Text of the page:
2 posts tagged "Dalai Lama"
Hopenhagen, a.k.a. Copenhagen, isn’t hosting just the United Nations Climate Summit this week. Yesterday, the Nordic Fashion Association held a summit of its own in Denmark’s capital. Featuring lectures, networking, and locally sourced cuisine (herring, anyone?), the day closed with a runway show of sustainable fashions by 20 emerging designers, four each from Denmark, Finland, Iceland, Norway, and Sweden, the countries that together form the Nordic Initiative Clean and Ethical. The $10,000 prize, sponsored by H&M, was presented by Her Royal Highness Crown Princess Mary of Denmark to Saara Lepokorpi. The Finnish designer’s astronomy-inspired Supermassive project, which featured two dresses and a printed and treated jersey jacket that looked like leather, was, refreshingly, chic rather than crunchy.
Among the event’s speakers were PPR’s Laurent Claquin, Edun’s Christian Kemp-Griffin, and the Financial Times‘ Vanessa Friedman. Barneys New York’s Julie Gilhart made a surprising admission during her speech: She almost quit the “wasteful and money-driven” world of fashion. What convinced her to stick with it? A call to action from none other than the Dalai Lama, with whom Gilhart had an audience, and who encouraged her to—among other things—preserve culture and create beauty. “Making the decision that this [issue] is important” is the first step, said Gilhart, who believes that “sustainability is the new creativity.” It will take artistry and cooperation, the fashion summit made clear, to change the fashion industry. NICE work if you can get it, eh?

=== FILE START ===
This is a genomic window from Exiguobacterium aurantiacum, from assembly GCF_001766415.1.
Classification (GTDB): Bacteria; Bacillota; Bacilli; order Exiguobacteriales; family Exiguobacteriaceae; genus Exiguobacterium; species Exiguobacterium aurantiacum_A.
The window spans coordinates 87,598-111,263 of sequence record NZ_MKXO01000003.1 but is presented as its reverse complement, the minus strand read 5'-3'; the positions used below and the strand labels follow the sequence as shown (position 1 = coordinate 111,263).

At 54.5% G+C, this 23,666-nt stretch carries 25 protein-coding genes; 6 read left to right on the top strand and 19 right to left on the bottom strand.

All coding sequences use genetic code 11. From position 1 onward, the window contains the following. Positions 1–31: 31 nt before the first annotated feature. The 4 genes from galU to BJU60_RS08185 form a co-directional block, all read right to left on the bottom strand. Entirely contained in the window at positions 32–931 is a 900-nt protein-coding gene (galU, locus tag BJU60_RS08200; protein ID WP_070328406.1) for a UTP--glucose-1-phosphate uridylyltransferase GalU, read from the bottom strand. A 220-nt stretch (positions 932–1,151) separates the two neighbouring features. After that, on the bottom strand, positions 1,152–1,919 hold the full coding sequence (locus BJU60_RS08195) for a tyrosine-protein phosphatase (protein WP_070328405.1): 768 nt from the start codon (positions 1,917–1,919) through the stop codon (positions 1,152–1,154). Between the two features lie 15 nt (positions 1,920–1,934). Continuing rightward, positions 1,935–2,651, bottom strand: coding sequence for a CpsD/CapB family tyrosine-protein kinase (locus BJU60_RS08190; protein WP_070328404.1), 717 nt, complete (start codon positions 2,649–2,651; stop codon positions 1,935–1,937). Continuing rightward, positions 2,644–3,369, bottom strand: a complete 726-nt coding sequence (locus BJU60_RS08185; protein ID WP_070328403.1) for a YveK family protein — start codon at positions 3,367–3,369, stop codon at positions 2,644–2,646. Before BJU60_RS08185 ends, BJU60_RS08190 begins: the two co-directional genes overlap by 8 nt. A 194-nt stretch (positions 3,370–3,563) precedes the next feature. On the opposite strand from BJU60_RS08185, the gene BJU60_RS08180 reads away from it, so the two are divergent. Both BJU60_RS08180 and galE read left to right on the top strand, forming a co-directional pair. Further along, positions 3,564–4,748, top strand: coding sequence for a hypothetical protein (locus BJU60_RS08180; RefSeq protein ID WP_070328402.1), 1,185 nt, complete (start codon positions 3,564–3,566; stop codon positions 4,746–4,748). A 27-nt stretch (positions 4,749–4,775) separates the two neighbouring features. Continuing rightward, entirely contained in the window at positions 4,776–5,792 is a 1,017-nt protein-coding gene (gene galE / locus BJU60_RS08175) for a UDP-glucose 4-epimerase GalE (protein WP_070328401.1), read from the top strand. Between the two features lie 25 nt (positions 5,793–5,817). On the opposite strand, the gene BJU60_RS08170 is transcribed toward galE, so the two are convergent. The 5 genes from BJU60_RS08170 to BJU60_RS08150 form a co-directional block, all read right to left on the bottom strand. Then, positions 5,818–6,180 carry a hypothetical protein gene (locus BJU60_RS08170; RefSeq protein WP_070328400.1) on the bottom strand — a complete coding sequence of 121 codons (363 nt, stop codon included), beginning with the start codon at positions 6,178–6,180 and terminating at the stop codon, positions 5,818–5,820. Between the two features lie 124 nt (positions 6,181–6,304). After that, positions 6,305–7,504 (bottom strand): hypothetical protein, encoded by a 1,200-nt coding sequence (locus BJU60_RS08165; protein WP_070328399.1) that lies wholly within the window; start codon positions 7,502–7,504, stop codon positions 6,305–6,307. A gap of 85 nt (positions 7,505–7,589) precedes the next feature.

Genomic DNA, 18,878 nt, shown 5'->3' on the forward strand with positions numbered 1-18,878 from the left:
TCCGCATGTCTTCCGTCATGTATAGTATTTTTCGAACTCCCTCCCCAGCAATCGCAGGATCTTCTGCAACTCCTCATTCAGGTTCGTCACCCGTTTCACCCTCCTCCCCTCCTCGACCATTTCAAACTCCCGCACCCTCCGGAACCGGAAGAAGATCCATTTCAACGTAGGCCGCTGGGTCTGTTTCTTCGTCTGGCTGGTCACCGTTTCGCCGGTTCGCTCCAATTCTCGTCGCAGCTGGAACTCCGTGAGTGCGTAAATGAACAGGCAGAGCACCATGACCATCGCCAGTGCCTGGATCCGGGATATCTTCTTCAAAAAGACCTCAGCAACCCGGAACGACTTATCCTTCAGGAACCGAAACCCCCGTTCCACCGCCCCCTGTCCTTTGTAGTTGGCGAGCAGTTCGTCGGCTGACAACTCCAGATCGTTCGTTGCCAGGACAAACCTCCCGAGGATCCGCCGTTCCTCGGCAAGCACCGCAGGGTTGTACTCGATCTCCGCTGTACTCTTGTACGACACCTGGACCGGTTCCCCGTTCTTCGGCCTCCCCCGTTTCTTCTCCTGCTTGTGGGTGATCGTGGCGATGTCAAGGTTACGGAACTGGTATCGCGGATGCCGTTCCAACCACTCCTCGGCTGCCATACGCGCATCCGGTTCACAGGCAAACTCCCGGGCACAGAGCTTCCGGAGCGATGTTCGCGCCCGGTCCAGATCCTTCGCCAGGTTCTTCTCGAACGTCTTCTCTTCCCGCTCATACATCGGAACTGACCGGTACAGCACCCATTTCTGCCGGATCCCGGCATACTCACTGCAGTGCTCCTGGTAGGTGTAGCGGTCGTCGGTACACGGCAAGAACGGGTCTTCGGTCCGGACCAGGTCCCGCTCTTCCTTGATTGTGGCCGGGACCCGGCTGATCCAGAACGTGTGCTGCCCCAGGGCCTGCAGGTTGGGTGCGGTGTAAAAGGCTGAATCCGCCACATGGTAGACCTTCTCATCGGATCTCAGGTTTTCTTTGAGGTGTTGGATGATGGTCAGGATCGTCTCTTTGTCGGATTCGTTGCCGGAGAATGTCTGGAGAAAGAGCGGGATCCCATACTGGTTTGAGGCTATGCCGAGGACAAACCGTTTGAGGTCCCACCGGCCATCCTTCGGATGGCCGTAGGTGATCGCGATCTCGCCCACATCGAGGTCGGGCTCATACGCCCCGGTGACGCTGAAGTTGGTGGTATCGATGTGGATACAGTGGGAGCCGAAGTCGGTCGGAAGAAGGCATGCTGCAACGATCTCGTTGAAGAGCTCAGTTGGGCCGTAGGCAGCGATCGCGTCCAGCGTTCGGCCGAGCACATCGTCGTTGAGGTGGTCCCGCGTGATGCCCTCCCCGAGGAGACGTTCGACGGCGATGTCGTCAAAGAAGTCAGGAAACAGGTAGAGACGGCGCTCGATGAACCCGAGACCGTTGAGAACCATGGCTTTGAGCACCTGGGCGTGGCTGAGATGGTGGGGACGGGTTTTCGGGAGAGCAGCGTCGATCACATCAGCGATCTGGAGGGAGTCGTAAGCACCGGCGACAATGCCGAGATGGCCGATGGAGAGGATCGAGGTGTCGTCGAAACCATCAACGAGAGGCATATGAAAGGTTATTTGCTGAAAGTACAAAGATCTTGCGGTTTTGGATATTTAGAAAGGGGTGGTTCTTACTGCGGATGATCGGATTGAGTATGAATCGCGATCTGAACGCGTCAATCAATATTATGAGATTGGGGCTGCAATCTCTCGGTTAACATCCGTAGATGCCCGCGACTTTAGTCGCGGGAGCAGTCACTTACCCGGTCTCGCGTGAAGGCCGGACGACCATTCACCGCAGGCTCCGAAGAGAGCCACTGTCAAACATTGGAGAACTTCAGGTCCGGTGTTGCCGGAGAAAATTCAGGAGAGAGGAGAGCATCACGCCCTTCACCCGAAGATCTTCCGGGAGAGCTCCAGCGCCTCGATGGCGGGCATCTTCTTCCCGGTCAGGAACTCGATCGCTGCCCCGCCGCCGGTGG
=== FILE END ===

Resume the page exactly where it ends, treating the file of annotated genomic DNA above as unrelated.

“It’s not easy being green,” quipped Bodkin designer Eviana Hartman at her presentation Monday afternoon. “People seem to forget that that’s how the song goes: It’s ‘not.’” Maybe so, but Hartman is making the creation of green fashion look like a breeze. The ex-TeenVogue and Nylon staffer has earned beaucoup press and plaudits for her less-than-a-year-old label. And this season, Bodkin became the first sustainably produced brand to land one of the coveted Ecco Domani awards. But as Hartman took pains to point out, Kermit had the green thing right all along. “Working sustainably imposes constraints,” Hartman acknowledged. “You can’t just think, ‘What do I want to make right now?’ You start there, but the next question is, ‘What’s possible? Can I dye that color organically? Is there a recycled fabric that exists that gets me to the right look?’” But the constraints also open up redemptive possibilities: For instance, Hartman’s Fall ’09 collection includes a berry-dyed patchwork dress made from silk blessed by His Holiness the Dalai Lama. “I needed to find a silk that hadn’t been treated synthetically,” she recalled, “and that led me to a factory that produces silk without killing the silkworms. So the factory was blessed by the Dalai Lama, and I guess that means all the silk it makes is blessed, too.” And she who wears the silk dress will be blessed, as well? “Hmm,” replied Hartman, looking skeptical. “I’d rather people just wear the dress because it looks cool.”